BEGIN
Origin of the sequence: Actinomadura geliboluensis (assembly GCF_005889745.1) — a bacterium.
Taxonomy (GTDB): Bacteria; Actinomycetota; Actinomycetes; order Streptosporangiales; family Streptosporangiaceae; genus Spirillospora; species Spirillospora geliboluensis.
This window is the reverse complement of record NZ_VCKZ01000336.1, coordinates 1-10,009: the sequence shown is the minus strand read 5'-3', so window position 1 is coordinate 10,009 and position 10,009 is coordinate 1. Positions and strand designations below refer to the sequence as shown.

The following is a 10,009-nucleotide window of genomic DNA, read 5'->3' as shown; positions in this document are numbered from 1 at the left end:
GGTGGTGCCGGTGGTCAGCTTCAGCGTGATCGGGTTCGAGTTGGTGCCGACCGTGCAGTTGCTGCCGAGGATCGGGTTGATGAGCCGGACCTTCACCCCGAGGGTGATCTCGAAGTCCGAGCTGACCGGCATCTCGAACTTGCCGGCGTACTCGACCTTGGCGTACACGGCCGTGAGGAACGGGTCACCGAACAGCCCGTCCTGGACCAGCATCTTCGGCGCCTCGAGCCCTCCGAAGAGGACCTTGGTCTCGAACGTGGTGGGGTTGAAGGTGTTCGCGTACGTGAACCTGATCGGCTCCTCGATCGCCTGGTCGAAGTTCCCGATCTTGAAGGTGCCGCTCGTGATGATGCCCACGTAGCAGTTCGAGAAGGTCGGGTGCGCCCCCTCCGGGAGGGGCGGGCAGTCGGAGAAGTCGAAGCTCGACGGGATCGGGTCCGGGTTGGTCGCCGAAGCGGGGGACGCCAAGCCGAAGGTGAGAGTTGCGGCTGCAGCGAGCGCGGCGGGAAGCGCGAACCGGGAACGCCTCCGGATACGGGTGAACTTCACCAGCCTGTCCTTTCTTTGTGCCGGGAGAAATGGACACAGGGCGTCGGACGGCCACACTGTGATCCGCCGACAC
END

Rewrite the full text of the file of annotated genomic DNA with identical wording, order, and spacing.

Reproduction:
Origin of the sequence: Actinomadura geliboluensis (assembly GCF_005889745.1) — a bacterium.
Taxonomy (GTDB): Bacteria; Actinomycetota; Actinomycetes; order Streptosporangiales; family Streptosporangiaceae; genus Spirillospora; species Spirillospora geliboluensis.
This window is the reverse complement of record NZ_VCKZ01000336.1, coordinates 1-10,009: the sequence shown is the minus strand read 5'-3', so window position 1 is coordinate 10,009 and position 10,009 is coordinate 1. Positions and strand designations below refer to the sequence as shown.

The following is a 10,009-nucleotide window of genomic DNA, read 5'->3' as shown; positions in this document are numbered from 1 at the left end:
GGTGGTGCCGGTGGTCAGCTTCAGCGTGATCGGGTTCGAGTTGGTGCCGACCGTGCAGTTGCTGCCGAGGATCGGGTTGATGAGCCGGACCTTCACCCCGAGGGTGATCTCGAAGTCCGAGCTGACCGGCATCTCGAACTTGCCGGCGTACTCGACCTTGGCGTACACGGCCGTGAGGAACGGGTCACCGAACAGCCCGTCCTGGACCAGCATCTTCGGCGCCTCGAGCCCTCCGAAGAGGACCTTGGTCTCGAACGTGGTGGGGTTGAAGGTGTTCGCGTACGTGAACCTGATCGGCTCCTCGATCGCCTGGTCGAAGTTCCCGATCTTGAAGGTGCCGCTCGTGATGATGCCCACGTAGCAGTTCGAGAAGGTCGGGTGCGCCCCCTCCGGGAGGGGCGGGCAGTCGGAGAAGTCGAAGCTCGACGGGATCGGGTCCGGGTTGGTCGCCGAAGCGGGGGACGCCAAGCCGAAGGTGAGAGTTGCGGCTGCAGCGAGCGCGGCGGGAAGCGCGAACCGGGAACGCCTCCGGATACGGGTGAACTTCACCAGCCTGTCCTTTCTTTGTGCCGGGAGAAATGGACACAGGGCGTCGGACGGCCACACTGTGATCCGCCGACAC